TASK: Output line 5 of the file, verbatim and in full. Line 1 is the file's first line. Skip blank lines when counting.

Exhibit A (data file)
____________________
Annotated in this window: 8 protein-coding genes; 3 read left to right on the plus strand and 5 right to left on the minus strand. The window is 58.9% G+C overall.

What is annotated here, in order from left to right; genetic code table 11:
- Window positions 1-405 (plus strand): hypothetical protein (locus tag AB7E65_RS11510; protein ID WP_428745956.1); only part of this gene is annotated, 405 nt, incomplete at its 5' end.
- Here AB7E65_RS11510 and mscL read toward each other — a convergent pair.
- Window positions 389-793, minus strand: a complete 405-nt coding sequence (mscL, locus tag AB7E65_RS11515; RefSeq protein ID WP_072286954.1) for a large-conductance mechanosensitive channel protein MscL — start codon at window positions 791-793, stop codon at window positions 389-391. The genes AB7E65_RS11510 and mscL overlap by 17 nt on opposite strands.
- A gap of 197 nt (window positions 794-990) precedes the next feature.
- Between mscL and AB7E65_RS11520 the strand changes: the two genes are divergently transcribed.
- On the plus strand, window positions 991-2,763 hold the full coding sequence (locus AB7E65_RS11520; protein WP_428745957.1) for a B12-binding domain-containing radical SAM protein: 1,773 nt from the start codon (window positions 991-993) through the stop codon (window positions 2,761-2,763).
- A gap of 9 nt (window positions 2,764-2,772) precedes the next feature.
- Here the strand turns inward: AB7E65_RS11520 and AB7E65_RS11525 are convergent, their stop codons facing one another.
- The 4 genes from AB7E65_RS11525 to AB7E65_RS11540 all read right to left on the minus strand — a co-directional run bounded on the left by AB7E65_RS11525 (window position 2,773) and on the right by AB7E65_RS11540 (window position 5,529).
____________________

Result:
- Window positions 389-793, minus strand: a complete 405-nt coding sequence (mscL, locus tag AB7E65_RS11515; RefSeq protein ID WP_072286954.1) for a large-conductance mechanosensitive channel protein MscL — start codon at window positions 791-793, stop codon at window positions 389-391. The genes AB7E65_RS11510 and mscL overlap by 17 nt on opposite strands.